Pearl Harbor: (Hans Zimmer) It's disappointing to see so many dumb Americans manipulated by Jerry Bruckheimer and Michael Bay's ridiculously inept 2001 romantic epic Pearl Harbor. It's obvious what Bruckheimer and Bay had in mind. The tandem behind The Rock and Armageddon took a look at James Cameron's Titanic and decided to emulate its exact formula: 3 hours of sappy romance against the backdrop of a significant historical event. That way, you get the young female audiences to watch it repeatedly while their boyfriends are enticed enough by the explosions to oblige them. The problem with this equation for Pearl Harbor is that nothing about its production could compete with the appeal of Titanic, and while the film did expectedly well with the intended target audiences, it was appropriately hacked to death by critics who wasted 183 minutes watching this trash. The terrible script by Braveheart writer Randall Wallace reduced the love triangle between two pilots and a nurse at the outset of the war to a series of cliches and frustrating over-simplifications that are laughable more often than not. The script's handling of the actual attack reduces it to only 35 minutes in length, dragging on mercilessly for an eternity of epilogic material after the bombs stop falling. This insipidly stupid film also attempted to apply the Titanic formula to its music. The production had famously used Hans Zimmer's "Journey to the Line" cue from The Thin Red Line very impressively in the early trailers depicting the arrival of the Japanese aircraft over Hawaii that fateful December morning, and the composer was teamed up once again with the Bruckheimer/Bay duo with expectations soaring high. Could his score compete with James Horner's Oscar-winning juggernaut from 1997? Could the use of Faith Hill for a romantic ballad in Pearl Harbor compete with Celine Dion's Oscar-winning 1997 song? In short, no. But that doesn't necessarily mean that Zimmer can't compete with Horner favorably on any given day (though, considering their equal problems with re-use, Horner is superior in most circumstances). It simply means that Pearl Harbor, as an overarching production, is no Titanic, and the artistic failures of Zimmer's work here are linked inextricably to the film's much larger problems.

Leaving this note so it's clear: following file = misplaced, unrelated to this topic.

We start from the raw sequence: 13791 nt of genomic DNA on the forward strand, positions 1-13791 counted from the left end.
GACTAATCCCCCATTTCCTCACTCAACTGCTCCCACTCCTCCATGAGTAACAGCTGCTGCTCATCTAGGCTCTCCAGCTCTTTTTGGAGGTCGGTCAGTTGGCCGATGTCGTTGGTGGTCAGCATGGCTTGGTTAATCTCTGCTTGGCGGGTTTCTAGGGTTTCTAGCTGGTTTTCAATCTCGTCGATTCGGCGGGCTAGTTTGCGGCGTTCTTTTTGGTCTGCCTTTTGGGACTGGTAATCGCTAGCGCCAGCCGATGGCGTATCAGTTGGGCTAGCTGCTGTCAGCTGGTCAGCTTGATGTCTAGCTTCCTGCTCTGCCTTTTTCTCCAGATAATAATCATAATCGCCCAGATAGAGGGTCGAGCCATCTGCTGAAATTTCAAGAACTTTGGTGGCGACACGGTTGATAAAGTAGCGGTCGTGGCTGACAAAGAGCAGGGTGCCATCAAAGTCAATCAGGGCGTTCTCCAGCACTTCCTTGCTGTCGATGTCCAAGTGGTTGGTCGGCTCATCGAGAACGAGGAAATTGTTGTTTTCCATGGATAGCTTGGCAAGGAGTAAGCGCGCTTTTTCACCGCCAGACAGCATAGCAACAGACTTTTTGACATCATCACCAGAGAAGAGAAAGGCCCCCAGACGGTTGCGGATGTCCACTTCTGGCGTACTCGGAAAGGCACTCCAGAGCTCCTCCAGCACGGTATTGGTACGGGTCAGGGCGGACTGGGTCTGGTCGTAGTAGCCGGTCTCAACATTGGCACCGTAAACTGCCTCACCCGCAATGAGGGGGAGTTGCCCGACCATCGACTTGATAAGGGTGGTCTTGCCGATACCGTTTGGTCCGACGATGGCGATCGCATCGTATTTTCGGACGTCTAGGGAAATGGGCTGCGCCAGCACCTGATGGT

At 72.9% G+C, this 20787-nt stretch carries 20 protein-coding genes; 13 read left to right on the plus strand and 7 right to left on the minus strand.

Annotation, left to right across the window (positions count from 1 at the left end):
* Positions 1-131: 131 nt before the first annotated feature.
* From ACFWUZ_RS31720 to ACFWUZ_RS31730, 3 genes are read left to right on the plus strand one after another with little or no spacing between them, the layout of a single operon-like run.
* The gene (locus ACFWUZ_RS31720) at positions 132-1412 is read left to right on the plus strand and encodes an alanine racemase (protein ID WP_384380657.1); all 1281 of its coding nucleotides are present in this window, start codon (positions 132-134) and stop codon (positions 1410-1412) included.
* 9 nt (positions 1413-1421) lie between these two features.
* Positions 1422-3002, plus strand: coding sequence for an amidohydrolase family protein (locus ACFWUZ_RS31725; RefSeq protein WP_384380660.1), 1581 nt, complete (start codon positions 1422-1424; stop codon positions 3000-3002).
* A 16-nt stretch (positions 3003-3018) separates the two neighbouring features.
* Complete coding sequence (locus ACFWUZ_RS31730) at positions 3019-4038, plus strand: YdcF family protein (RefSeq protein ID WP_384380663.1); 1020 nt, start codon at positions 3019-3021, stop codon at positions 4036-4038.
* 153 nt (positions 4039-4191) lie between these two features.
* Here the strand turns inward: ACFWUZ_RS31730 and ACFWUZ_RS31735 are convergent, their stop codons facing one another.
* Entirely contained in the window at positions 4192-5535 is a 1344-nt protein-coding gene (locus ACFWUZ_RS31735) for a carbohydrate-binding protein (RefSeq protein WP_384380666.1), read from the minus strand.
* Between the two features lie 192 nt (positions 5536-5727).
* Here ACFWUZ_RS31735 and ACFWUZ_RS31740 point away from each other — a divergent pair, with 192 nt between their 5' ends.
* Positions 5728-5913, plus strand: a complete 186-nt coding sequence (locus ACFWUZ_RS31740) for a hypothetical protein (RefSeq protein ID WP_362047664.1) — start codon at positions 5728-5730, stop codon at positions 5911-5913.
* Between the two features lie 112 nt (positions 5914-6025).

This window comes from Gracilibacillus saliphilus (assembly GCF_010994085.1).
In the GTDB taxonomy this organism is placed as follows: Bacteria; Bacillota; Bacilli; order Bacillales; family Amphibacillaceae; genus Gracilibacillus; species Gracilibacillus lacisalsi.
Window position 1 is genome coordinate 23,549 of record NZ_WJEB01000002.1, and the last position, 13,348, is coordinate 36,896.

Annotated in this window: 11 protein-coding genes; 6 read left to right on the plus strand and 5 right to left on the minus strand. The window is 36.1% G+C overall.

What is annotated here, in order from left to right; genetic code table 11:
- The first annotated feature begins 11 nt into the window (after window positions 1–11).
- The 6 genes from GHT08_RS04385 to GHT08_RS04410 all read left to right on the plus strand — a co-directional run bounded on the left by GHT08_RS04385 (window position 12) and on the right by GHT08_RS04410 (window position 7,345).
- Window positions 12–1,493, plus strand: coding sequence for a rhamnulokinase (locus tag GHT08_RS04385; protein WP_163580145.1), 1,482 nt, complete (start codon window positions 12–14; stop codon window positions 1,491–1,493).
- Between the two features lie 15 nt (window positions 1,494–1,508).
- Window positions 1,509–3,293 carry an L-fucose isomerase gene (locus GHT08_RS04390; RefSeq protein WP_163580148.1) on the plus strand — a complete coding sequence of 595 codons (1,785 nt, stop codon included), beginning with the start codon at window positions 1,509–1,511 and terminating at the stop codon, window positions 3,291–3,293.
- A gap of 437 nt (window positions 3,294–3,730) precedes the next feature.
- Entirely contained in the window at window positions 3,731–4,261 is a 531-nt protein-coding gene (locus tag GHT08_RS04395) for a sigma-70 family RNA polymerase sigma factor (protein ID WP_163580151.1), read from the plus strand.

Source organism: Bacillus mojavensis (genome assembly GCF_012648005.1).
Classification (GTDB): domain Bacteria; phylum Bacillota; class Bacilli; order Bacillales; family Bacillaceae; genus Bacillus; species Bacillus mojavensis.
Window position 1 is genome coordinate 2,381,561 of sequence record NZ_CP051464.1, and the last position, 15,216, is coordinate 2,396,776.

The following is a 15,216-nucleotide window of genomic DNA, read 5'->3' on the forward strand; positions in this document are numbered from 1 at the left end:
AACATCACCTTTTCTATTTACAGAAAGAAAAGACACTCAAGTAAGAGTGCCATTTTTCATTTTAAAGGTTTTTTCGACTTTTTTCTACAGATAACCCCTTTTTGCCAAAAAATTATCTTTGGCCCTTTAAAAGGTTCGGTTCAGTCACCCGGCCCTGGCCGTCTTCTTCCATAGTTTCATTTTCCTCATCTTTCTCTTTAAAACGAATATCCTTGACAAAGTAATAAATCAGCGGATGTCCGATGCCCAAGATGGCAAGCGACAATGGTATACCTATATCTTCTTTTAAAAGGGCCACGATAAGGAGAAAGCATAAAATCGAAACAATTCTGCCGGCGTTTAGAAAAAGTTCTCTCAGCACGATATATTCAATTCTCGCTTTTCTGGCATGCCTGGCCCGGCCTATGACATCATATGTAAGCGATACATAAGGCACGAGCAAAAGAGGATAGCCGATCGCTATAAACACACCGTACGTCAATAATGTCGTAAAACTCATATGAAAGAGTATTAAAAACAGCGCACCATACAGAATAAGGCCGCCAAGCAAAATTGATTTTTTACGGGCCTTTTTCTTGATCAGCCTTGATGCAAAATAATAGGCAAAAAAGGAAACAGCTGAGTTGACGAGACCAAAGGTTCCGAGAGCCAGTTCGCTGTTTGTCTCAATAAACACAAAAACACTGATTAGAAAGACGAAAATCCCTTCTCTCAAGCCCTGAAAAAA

With only a few weeks remaining before the red hot Zimmer (still glowing from the success of Gladiator) and his team of many Media Ventures assistants and arrangers were supposed to turn in the finished draft recording of the score for the highly anticipated Pearl Harbor, the composer was still uncomfortably laboring over the theme that would exist as the centerpiece for the score. In February, 2001, he stated "All I can tell you is right now as I'm sitting here is I've been sitting here for three days trying to write a great theme. I think all of that should be in capital letters: A GREAT THEME. That's what you do at the beginning of these projects. You sit there and you try to write The Great Theme. It's very elusive. It tortures me and it tortures everybody around me. People don't even go near this room while I'm writing The Theme. And I haven't found it yet, so of course I'm in a complete panic, just like always." While he was already on the right track to finding the theme that would eventually dominate the score, he continued to joke about the process. "I always go through this stage. I don't have any time," he said. "I on purpose haven't looked at the calendar because that would be too terrifying. It's bad enough trying to write The Theme. It's even worse to try to have reality creep into this process. Reality is definitely the enemy in this case." Interestingly, if you were not aware of the rushed circumstance of this score's creation, admittedly caused in part by Zimmer's toil with the composition of the main theme, then it's easy to criticize it as an overly-simplistic and inadequate effort. With so much time spent in agony over the creation of the title theme, and not enough time to boost the merits of the rest of the score, the listener and movie-goer will get exactly what is to be expected: a great theme and nothing else. The entire score seems stuck in the conceptualization stage, needing another month of orchestration and fleshing out into the full beauty that the film undoubtedly required. To Zimmer's credit, the heart is there, but the body is severely lacking, causing the music to sound underscored and poorly orchestrated for an undersized performing group. Perhaps this is the result of what happens when you work for the type of director that unleashes you to create the music unbothered until the editing process begins.